The Three Stages of Acceptance

Blueberries are covered with a thin layer of wax, a cloudy surface known as the bloom.* The paraffin acts as a sunscreen by reflecting ultraviolet light, while protecting the hydrophobic thin-skinned berries from excessive rains.

Picking blueberries by the bucket is a mind-numbingly contemplative task. Rows upon rows of bushes lined up with varying size berries, degrees of ripeness, and yields, the branches swaying in the wind.

Before long, I became fascinated with stalks of berries where just ONE was different- like a cluster of all-green berries sporting a solitary fully ripe indigo. Even more rarely though, I would come across a grouping of waxy blues with just one shiny berry.

The shiny berry is vulnerable, somehow having lost it’s protective barrier. It seems more likely to burst open, to crack apart, to seep and shrivel up, or to attract the high altitude attention of a bird.**

Sometimes I could see that the wind had rubbed a neighboring branch across it, scuffing the wax away breeze by breeze. Or perhaps a picker handled it like a sculptor in the round before abandoning it, deciding that it needed more time to ripen.***


As always, my neurons forge an involuntary highway to Roman. He is so vulnerable. His sugars take time to set!

<insert Scooby-Doo flashback music here>

When we first arrived at the blueberry farm, Roman wouldn’t get out of the car. [STAGE 1: AVOIDANCE] As usual, we initially played this off with the crew as shyness, later laughing it off as antisocialism, then with time and trust admitted to what it actually is: the profoundly debilitating social anxiety that comes braided into autism.

Outside is an easier setting for Roman. He tiptoed around the periphery at highly social times like a bonfire or a Sunday oyster bake. At night, his bloom-free shine is invisible.

And slowwwwwly, Roman started letting his daytime guard down. He made it from outdoors into the MUDROOM, where he would connect adjacent to  the group but not be of  the group. After a couple of weeks, he ventured one room in to the KITCHEN- usually to hang out with one or two choice people.****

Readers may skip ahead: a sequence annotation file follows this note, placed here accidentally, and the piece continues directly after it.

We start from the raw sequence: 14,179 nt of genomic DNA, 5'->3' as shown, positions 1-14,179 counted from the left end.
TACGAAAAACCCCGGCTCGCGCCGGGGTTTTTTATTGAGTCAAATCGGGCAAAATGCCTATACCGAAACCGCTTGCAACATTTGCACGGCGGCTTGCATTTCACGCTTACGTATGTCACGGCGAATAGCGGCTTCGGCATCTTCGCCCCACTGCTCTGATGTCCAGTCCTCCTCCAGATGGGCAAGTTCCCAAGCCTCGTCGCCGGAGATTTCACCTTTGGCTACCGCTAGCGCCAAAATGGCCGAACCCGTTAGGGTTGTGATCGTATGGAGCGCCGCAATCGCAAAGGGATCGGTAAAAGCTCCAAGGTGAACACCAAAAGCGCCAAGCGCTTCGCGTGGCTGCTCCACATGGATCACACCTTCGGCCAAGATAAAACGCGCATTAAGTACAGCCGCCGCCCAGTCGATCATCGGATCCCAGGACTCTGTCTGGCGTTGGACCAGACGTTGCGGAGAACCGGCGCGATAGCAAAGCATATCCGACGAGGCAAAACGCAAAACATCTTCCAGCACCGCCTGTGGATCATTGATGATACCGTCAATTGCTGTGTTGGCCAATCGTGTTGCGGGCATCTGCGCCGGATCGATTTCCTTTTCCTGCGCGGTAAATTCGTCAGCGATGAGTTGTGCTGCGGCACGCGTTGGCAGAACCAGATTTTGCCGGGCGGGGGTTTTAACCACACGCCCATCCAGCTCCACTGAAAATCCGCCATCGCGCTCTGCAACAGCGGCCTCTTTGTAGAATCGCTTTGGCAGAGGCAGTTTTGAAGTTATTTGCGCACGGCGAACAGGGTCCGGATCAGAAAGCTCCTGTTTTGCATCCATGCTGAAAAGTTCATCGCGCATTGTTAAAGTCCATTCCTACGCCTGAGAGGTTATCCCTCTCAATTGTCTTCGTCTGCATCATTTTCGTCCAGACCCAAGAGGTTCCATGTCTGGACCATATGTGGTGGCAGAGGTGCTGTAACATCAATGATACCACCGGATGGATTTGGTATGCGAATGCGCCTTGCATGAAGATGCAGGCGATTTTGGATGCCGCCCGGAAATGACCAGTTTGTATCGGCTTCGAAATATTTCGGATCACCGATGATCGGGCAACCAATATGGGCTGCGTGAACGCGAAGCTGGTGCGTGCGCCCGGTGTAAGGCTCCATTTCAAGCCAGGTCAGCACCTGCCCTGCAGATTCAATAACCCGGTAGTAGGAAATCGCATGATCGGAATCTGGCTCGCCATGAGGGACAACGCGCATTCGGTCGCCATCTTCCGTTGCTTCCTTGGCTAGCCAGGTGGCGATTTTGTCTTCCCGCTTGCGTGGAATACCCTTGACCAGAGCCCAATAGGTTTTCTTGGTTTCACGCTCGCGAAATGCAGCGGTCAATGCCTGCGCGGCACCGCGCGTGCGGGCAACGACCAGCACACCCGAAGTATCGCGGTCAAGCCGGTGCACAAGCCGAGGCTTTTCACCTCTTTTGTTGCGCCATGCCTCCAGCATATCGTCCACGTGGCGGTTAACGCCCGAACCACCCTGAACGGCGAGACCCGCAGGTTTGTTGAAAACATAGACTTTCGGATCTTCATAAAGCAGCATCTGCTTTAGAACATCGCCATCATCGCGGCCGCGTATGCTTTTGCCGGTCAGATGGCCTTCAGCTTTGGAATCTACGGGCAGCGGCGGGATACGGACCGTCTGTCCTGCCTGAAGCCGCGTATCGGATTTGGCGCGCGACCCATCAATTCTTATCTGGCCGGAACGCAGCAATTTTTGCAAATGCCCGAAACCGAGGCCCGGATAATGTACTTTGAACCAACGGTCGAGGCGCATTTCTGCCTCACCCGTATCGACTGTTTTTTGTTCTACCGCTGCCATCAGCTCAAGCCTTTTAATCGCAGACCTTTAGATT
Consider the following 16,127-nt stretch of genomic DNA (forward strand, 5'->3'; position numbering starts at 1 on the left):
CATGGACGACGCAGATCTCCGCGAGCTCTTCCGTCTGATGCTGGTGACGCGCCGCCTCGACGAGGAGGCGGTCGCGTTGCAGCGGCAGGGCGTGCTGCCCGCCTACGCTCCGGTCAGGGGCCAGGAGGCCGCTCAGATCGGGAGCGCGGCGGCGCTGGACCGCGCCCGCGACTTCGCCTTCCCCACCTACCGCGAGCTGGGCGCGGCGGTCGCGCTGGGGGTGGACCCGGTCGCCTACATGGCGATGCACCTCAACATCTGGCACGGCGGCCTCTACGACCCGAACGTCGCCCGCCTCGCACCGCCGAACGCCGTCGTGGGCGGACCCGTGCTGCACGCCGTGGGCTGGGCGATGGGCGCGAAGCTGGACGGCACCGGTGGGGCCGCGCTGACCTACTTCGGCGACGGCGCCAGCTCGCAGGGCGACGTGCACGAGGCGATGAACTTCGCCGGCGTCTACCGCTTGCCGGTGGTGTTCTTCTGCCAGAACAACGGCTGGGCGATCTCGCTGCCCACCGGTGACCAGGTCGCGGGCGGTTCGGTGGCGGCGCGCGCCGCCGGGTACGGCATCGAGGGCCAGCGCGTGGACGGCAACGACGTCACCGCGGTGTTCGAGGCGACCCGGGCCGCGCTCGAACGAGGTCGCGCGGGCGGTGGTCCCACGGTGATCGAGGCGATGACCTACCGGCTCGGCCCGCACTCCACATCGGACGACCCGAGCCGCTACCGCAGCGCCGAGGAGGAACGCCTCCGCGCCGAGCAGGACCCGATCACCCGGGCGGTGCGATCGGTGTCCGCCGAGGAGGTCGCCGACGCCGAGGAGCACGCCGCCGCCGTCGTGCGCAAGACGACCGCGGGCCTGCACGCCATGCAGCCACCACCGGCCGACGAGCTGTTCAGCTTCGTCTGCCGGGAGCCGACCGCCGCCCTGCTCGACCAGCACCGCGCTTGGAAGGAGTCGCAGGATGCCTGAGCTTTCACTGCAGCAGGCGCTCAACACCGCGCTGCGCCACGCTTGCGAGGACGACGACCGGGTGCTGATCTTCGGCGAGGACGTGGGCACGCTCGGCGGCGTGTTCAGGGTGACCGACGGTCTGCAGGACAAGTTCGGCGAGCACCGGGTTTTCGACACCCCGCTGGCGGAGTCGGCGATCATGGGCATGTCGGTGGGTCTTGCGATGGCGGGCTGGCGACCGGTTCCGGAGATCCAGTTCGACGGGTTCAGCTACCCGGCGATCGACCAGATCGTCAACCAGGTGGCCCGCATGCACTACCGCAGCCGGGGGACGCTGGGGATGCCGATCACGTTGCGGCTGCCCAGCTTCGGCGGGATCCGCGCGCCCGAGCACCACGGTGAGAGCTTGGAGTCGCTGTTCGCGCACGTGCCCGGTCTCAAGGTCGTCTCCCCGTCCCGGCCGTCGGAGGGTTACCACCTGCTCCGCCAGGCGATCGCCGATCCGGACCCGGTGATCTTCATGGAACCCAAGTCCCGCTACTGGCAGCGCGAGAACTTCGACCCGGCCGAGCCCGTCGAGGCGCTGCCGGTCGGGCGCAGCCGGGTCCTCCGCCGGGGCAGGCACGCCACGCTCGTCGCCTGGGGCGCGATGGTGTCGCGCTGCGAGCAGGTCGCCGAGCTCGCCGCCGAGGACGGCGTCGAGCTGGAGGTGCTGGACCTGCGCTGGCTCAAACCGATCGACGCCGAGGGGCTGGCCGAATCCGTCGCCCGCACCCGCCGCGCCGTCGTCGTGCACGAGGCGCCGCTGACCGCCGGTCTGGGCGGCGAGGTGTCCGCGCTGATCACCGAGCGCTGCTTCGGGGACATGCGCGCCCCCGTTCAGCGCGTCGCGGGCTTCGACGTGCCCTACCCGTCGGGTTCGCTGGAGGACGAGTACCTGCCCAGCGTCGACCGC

But it took him the longest to show his humor and true colors to Richard, the farm’s owner. In fact, most of their sugars set in the final week, when Richard and I set up shop in the dining room to hack away at a five inch binder full of questionnaires, reports, and regulations required for the farm to be certified to sell in grocery stores. This was somber stuff.

Roman camped out a cased doorway away in the kitchen, kitted out at the table with his big orange garbage truck, his headphones, and his iPad full of YouTube videos. And he sporadically lobbed NONversational topics to Richard about the usual - trucks, trains, tractors, and our dog Rooney. [STAGE 2: FILIBUSTERING] Richard kindly acknowledged him every time.

Then Roman got brave, unleashing a short stack of sarcasm [STAGE 3: SASS], playfully heckling him with a “Hey Richard! … pay your bills!”, “Go back to school!”, or “Get back to work!” The. Little. BOSSYPANTS!

This made me nervous at first. But far from offending Richard, somehow this tapped directly into his inner goofball. He played through, returning friendly quips (“Hey- I’m no deadbeat!”), cracking us up with stage-worthy voice-work ("Say hello to my little friend!"), or simply answering back with sincere laughter. We plowed through the paperwork in good spirits, while little by little, these two scuffed the protective coating off EACH OTHER.

The final day culminated in a mostly successful high-five.
When it was time to head out, Richard stood in the driveway waving goodbye. Just before making the turn to the highway, Roman asked us to roll down his back window.

Final words? “Hey Richard! Don’t get pregnant!” *****


* Or the epicuticular wax, if you wanna be a geek about it.
** Cedar Waxwings are the bane of Florida blueberry growers, traveling in clusters, indiscriminately pecking at one berry while knocking whole clusters to the ground.
*** As soon as blueberries are picked, the sugars set, and they stop ripening. So the best way to ensure a tasty berry is to wait until it is COMPLETELY blue to pick it. And y'all. Eat local, organic berries! There were a full SIX pages of acceptable levels of various unpronounceable pesticides, stabilizers, and fertilizer chemicals in the grocery binder. That is berry gross.
**** I'm looking at you, Susan! <3  I also suspect that the fact that BANANAS are stored in the kitchen may have helped... ;)
***** Solid, if unexpected, advice!

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